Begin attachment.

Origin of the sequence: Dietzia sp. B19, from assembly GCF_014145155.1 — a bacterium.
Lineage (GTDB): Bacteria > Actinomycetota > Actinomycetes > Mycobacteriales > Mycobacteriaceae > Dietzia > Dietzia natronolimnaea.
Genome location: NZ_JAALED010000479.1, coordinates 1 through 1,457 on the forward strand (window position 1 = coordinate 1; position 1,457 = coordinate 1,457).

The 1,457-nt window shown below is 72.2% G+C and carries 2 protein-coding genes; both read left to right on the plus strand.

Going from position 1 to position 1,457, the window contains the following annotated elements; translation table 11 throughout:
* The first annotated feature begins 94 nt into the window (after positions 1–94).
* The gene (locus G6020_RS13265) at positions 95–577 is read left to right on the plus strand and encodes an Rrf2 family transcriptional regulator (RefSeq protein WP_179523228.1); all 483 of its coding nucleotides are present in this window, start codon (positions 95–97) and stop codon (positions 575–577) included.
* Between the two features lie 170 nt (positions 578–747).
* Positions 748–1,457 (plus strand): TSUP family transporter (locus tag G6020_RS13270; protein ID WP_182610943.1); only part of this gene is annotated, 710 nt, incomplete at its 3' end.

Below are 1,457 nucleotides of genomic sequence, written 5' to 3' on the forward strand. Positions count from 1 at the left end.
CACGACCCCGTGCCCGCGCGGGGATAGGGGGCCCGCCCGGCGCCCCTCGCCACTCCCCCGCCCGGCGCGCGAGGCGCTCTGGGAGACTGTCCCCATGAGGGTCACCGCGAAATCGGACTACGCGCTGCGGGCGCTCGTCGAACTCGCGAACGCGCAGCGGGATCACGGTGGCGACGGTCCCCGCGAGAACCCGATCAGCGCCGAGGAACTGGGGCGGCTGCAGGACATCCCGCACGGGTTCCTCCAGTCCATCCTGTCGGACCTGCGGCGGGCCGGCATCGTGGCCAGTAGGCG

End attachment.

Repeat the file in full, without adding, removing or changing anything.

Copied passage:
Origin of the sequence: Dietzia sp. B19, from assembly GCF_014145155.1 — a bacterium.
Lineage (GTDB): Bacteria > Actinomycetota > Actinomycetes > Mycobacteriales > Mycobacteriaceae > Dietzia > Dietzia natronolimnaea.
Genome location: NZ_JAALED010000479.1, coordinates 1 through 1,457 on the forward strand (window position 1 = coordinate 1; position 1,457 = coordinate 1,457).

The 1,457-nt window shown below is 72.2% G+C and carries 2 protein-coding genes; both read left to right on the plus strand.

Going from position 1 to position 1,457, the window contains the following annotated elements; translation table 11 throughout:
* The first annotated feature begins 94 nt into the window (after positions 1–94).
* The gene (locus G6020_RS13265) at positions 95–577 is read left to right on the plus strand and encodes an Rrf2 family transcriptional regulator (RefSeq protein WP_179523228.1); all 483 of its coding nucleotides are present in this window, start codon (positions 95–97) and stop codon (positions 575–577) included.
* Between the two features lie 170 nt (positions 578–747).
* Positions 748–1,457 (plus strand): TSUP family transporter (locus tag G6020_RS13270; protein ID WP_182610943.1); only part of this gene is annotated, 710 nt, incomplete at its 3' end.

Below are 1,457 nucleotides of genomic sequence, written 5' to 3' on the forward strand. Positions count from 1 at the left end.
CACGACCCCGTGCCCGCGCGGGGATAGGGGGCCCGCCCGGCGCCCCTCGCCACTCCCCCGCCCGGCGCGCGAGGCGCTCTGGGAGACTGTCCCCATGAGGGTCACCGCGAAATCGGACTACGCGCTGCGGGCGCTCGTCGAACTCGCGAACGCGCAGCGGGATCACGGTGGCGACGGTCCCCGCGAGAACCCGATCAGCGCCGAGGAACTGGGGCGGCTGCAGGACATCCCGCACGGGTTCCTCCAGTCCATCCTGTCGGACCTGCGGCGGGCCGGCATCGTGGCCAGTAGGCG